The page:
A Seed of Green showcase at the Humber Arboretum

Sarah Watson
News Reporter

The Humber Arboretum and Centre of Urban Ecology opened doors yesterday for A Seed of Green, a showcase put on as part of Earth Week.

“The main goal of this is to get members of the Humber community, students and staff, who haven’t been over here before, to just come over and see what we’re all about,” said Marilyn Campbell, communications assistant at the North campus Arboretum who helped organize the event.

“Because we know we’re kind of a mystery to a lot of people. It’s just to welcome everybody into our big glass box.”

The big glass box is the Urban Ecology building, where free guided tours were held throughout the day. The tour shed a spotlight on the various far-reaching projects that the Arboretum is a part of.

There was a large focus on the design of the Urban Ecology building itself, which is a Leadership in Energy and Environmental Design Certified Gold facility, a recognition of sustainability based on the global LEED standard. The large south facing windows in combination with the brise soleil blinds allow for optimal heating in the winter and cooling in the summer. The green roof, covered in moss and succulents, collects extra rain water in a cistern for use by the centre.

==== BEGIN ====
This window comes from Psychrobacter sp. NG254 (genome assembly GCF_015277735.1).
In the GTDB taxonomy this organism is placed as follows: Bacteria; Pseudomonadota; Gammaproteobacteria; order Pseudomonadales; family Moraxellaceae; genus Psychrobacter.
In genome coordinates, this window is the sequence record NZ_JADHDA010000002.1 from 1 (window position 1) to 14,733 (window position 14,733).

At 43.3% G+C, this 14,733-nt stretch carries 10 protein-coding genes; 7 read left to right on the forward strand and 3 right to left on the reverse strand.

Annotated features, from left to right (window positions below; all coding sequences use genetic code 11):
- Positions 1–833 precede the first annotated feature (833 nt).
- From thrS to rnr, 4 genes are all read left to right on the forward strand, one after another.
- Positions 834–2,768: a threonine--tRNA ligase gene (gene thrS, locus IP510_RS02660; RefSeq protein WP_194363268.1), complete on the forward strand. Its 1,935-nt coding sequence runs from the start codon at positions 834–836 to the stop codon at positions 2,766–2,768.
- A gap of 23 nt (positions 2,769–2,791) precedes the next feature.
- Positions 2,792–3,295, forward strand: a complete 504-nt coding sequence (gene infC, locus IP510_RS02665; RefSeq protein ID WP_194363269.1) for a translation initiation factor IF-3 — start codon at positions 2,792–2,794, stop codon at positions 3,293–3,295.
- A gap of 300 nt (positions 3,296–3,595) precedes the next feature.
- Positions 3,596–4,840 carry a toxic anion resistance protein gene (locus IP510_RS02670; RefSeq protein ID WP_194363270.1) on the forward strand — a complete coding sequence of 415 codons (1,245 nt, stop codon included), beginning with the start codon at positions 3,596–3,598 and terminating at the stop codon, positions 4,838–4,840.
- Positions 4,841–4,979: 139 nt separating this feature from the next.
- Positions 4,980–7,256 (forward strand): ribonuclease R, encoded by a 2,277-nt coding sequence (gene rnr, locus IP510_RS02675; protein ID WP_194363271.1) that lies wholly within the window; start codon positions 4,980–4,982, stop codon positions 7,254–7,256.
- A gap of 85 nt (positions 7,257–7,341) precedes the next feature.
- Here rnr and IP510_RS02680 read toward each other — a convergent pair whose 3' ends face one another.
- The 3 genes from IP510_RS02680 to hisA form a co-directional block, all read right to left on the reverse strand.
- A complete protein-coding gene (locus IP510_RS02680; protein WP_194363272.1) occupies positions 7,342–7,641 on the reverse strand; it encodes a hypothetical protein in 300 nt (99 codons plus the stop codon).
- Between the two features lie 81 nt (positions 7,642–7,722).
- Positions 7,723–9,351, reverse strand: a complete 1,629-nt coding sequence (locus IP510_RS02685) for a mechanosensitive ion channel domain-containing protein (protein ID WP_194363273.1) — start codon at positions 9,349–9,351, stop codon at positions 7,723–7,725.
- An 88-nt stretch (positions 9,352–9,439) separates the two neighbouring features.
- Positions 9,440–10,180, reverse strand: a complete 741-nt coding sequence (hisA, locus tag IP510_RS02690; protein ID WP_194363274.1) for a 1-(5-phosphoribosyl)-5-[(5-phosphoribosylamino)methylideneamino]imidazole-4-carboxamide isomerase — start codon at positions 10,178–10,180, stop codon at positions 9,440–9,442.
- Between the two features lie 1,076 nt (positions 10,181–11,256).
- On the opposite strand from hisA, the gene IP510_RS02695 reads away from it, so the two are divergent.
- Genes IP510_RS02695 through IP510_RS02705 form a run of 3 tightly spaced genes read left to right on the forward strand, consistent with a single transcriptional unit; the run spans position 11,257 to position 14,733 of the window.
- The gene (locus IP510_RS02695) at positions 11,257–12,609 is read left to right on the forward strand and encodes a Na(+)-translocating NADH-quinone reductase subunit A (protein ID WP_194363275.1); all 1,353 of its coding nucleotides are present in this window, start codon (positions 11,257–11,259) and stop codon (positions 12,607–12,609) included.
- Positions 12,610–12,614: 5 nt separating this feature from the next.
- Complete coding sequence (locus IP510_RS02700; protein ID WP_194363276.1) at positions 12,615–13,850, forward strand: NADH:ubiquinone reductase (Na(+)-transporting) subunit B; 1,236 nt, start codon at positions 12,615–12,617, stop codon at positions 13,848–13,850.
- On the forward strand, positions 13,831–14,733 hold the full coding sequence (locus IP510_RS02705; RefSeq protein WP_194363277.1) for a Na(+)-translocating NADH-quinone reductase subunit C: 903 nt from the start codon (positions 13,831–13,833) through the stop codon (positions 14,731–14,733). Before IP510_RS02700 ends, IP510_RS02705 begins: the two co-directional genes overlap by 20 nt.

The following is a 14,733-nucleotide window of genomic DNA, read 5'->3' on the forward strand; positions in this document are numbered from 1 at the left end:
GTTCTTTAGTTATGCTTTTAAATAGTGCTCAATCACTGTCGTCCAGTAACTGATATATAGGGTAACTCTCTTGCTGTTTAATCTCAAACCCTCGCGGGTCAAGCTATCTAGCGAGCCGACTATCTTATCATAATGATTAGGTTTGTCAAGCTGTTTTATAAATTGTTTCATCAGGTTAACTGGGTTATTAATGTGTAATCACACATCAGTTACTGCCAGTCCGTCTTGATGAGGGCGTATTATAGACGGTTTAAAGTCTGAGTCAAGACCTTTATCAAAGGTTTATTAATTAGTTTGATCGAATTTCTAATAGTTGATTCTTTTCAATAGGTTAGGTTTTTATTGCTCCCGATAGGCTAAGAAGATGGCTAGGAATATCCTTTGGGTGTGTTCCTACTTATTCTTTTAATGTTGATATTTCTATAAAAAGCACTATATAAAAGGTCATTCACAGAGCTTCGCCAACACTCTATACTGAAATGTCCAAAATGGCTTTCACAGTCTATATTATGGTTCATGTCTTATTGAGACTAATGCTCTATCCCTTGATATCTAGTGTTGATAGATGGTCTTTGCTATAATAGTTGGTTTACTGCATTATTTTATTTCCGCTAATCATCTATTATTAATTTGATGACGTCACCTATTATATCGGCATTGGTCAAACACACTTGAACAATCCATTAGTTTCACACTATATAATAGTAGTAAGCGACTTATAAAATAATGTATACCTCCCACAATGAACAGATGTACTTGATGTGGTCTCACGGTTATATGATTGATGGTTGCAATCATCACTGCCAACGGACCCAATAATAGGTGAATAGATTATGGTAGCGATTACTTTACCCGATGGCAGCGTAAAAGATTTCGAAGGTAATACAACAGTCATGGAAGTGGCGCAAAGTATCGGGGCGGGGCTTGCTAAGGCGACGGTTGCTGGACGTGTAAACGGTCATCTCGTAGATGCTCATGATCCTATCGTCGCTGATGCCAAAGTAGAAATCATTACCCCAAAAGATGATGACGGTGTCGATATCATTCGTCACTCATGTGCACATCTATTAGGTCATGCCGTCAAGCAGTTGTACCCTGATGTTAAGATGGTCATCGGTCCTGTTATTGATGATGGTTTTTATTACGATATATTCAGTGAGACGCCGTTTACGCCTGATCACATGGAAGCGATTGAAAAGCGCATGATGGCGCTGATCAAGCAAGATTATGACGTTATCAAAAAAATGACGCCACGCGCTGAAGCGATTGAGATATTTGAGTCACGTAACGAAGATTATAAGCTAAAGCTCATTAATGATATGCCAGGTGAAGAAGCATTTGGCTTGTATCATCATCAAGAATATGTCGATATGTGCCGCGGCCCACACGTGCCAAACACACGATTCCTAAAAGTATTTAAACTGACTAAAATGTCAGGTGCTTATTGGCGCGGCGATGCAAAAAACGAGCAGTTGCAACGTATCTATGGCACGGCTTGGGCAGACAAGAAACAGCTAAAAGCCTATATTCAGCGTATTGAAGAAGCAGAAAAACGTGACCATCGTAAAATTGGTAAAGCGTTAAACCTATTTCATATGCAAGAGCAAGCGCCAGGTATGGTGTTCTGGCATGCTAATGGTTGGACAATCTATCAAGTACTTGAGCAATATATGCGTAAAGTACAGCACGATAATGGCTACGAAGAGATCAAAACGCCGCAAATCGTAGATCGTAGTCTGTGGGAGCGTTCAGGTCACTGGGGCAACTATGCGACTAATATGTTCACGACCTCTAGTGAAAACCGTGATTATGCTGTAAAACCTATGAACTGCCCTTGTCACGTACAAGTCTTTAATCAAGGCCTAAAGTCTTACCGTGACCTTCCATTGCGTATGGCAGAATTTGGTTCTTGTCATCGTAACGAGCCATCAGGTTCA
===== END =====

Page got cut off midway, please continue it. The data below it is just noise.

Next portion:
The building is also bird friendly, after putting up grids of small circle stickers on the windows. This allows the birds to see the glass and avoid collisions.

Other features of the tour included displays of work that Humber students have accomplished using the Arboretum, videos of local groundhogs and binoculars for bird-watching.

“We have a broad mission, we cover a lot of different topics,” said Campbell. “A big part of what we do is a lot of education, environmental and nature education programs, so that’s with students, school groups throughout the year, and run summer camps.”

Benjamin Verdicchio, an environmental education assistant and bilingual nature interpreter at the centre helps to deliver, maintain, and support educational programming in both English and French, teaching children about the environment. He also acted as one of the tour guides for the open house.

“It’s been a pretty quiet day today,” said Verdicchio, after giving the 1:45pm tour to only one person, a singular Humber Et Cetera reporter.

“Largely I think because it happened to be very chilly today, and there’s a chance of snow. I think that’s been keeping people at bay but we’ve been giving plenty of tours and it’s been fun chatting and hanging out and talking to people.”

The tour finished outdoors, with a demonstration of a traditional method of boiling sap down into syrup. The sap is harvested from maple trees in the Arboretum as a joint project with Humber’s culinary program. Samples of the intensely sweet finished syrup were available to try.

Verdicchio said the reception throughout the day had been positive, with people showing a “general interest in what they didn’t know before.”

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